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March 5, 2014

Ever mess up a client’s project? How’d you handle it?

First, you get excited that you picked up a new client.  Then you find yourself really fortunate when that client comes back to you again and again.

And then it happens.  You drop the ball… a detail falls through the crack… the research gods stop smiling on you – and a project goes badly.

What do you do?

First, know that you’ve got some goodwill built up with this client.  You’ve been a good research partner for a while and that means something.  But you’ve still got to handle the situation properly.

Step 1 – Don’t avoid the issue… jump right on it.

Step 2 – Gather all the details that you can (internally) so you are fully aware of what happened.

Step 3 – Call (DON’T EMAIL) your client and let them know what happened; this call has three steps:

  • Tell your client what happened (focus on what, not why why doesn’t matter at this point)
  • Apologize… be brief and mean it!
  • Tell them what you’re going to do to fix it… and by when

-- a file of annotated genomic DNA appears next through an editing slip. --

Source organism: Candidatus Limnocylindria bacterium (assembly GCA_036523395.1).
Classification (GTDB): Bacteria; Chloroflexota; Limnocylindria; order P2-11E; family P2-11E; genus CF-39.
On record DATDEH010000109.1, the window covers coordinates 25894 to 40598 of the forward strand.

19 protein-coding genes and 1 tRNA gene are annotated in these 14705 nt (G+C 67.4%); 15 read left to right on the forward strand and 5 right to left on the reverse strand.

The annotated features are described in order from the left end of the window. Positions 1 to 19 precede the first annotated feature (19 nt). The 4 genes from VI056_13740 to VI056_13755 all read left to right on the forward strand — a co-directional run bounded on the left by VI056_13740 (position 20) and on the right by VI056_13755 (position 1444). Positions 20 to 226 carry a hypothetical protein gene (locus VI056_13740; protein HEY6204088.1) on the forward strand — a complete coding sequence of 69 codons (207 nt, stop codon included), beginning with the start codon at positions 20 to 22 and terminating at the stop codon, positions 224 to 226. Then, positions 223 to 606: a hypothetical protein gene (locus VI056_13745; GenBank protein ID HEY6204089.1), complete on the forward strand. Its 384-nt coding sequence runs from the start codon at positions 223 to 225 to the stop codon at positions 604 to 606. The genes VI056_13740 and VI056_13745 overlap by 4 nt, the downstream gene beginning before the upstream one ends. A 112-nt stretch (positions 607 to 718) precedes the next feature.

Note: Sometimes your client won’t even know there was a problem.  Should you tell them?  The safe answer here is ‘yes.’  Better to be upfront with it… than to take the chance that your client finds out later and realizes you never got involved.

Step 4 – Go fix it and report back to the client

The simple fact is that projects sometimes go awry – and your clients know that.  When you take ownership of the situation, commit to fixing it and then fix it, your actions reinforce in your client’s mind that you are the right partner for them.  It reinforces their TRUST in you.

I heard a story a while back – and have no idea if it’s true or not, but I love the message… A certain hotel chain purposely installs a bad light bulb in the lamp next to the guest’s bed.  When the guest calls to report it… a friendly maintenance worker very promptly shows up at the door to fix it, apologizes for the inconvenience and replaces the bulb.  Guests know that things sometimes don’t work… but a friendly and responsive hotel reinforces that they made a good decision.

Problems are a part of business.  Managing them effectively shows that you are a vendor that can be relied on to do the right thing.  Remember… your success in life in not determined by what happens to you… but by how you respond to what happens to you.


For other blog posts on the “Customer Experience,” Click Here.

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